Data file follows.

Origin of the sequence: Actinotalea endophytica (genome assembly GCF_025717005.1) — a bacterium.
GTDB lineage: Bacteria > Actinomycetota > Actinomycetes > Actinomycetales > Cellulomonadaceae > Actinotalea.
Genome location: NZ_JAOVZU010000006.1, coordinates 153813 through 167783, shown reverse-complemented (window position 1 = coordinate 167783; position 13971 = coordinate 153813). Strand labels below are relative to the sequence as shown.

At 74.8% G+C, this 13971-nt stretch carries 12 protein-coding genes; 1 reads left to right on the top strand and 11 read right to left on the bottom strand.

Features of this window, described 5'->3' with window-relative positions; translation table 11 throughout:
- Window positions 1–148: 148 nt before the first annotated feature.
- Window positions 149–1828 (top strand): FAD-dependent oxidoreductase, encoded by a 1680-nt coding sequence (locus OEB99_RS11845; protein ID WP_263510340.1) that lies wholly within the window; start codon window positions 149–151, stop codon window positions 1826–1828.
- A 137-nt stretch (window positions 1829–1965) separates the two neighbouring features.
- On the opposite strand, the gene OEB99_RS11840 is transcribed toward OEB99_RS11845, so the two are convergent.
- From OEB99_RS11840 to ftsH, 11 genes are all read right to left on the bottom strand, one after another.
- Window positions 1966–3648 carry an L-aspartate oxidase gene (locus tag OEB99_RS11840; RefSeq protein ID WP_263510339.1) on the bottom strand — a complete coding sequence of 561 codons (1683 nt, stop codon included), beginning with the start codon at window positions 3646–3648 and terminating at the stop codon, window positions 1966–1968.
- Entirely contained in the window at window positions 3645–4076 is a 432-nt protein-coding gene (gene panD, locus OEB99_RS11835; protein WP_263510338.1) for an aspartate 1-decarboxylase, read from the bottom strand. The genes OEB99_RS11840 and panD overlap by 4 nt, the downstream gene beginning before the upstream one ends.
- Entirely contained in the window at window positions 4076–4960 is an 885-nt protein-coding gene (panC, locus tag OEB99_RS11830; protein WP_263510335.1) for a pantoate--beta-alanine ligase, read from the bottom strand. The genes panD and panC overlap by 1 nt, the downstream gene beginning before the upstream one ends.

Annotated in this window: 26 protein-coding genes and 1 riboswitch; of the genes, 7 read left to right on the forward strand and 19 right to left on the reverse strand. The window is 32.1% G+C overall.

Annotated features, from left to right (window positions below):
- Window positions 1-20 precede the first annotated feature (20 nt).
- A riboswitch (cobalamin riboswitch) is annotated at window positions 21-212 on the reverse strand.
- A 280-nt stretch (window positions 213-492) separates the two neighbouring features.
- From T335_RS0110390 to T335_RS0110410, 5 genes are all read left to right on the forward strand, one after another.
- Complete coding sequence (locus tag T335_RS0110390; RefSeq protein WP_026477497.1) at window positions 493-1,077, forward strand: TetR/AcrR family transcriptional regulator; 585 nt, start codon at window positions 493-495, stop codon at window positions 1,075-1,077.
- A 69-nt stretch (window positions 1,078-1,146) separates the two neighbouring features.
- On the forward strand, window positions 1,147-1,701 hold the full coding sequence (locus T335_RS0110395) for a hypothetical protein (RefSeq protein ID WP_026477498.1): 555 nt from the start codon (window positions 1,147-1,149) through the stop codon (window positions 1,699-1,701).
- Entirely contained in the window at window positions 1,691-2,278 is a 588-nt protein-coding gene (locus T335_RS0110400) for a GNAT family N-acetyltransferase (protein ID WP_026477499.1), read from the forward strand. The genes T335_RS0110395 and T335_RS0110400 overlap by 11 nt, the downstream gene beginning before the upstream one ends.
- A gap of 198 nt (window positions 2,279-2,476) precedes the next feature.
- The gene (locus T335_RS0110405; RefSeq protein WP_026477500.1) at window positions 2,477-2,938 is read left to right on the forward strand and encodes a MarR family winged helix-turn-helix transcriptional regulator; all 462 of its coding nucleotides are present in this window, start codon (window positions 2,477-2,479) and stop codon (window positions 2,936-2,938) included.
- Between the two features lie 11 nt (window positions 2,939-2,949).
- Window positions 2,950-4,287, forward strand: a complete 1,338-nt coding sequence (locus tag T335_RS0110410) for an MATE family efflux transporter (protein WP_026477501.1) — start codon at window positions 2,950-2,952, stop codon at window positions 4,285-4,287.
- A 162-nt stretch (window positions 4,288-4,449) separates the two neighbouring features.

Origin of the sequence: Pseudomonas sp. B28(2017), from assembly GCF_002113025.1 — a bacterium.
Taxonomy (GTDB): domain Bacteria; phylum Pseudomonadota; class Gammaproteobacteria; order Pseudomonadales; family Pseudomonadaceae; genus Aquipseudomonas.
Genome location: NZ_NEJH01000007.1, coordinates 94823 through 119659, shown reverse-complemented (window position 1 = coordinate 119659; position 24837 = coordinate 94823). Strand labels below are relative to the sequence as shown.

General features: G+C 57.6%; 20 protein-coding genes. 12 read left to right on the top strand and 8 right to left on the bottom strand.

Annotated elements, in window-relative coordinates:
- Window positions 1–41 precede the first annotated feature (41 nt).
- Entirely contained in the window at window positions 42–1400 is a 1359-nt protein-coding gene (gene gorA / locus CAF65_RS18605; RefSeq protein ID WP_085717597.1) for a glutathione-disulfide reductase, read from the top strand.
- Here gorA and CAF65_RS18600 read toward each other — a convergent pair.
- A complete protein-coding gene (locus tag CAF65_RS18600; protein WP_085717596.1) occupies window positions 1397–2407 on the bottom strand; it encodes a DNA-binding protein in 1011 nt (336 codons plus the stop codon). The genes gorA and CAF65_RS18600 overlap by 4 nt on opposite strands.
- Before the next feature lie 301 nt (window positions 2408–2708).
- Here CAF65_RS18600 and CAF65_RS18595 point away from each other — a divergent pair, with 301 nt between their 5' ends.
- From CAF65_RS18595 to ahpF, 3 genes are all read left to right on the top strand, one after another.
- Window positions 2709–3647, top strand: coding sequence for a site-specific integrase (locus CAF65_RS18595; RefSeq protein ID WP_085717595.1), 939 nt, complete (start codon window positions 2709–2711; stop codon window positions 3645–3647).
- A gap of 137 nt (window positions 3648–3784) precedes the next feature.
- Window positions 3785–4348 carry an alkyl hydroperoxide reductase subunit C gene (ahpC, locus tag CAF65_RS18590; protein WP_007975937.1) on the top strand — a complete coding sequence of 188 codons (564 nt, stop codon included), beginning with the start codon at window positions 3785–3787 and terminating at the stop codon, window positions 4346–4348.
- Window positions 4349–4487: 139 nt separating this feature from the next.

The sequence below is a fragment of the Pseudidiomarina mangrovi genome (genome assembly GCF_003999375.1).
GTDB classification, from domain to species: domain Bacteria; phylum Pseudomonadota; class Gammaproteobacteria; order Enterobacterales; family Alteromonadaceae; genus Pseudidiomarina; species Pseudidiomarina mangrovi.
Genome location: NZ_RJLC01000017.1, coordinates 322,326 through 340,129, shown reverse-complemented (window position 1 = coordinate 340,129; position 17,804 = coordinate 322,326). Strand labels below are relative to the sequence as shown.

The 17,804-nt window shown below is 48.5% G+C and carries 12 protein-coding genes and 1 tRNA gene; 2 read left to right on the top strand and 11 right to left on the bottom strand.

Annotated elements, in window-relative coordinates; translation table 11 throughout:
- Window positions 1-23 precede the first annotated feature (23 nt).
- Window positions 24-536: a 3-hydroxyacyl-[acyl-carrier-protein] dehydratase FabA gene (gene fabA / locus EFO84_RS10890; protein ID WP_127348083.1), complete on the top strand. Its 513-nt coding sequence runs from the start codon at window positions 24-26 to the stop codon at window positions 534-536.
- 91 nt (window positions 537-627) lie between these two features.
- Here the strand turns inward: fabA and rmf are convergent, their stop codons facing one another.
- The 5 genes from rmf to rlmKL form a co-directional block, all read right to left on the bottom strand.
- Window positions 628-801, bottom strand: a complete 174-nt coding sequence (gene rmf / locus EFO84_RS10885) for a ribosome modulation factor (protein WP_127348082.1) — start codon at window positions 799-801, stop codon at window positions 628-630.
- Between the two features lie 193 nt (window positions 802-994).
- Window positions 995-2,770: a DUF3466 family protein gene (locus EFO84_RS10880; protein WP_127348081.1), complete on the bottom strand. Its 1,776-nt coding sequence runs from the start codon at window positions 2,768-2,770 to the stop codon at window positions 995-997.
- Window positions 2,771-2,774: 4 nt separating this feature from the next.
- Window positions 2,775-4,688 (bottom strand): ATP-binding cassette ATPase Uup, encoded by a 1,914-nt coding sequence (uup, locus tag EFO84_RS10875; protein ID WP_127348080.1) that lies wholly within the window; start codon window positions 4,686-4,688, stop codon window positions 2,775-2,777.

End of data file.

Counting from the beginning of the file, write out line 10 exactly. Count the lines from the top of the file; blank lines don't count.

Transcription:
- From OEB99_RS11840 to ftsH, 11 genes are all read right to left on the bottom strand, one after another.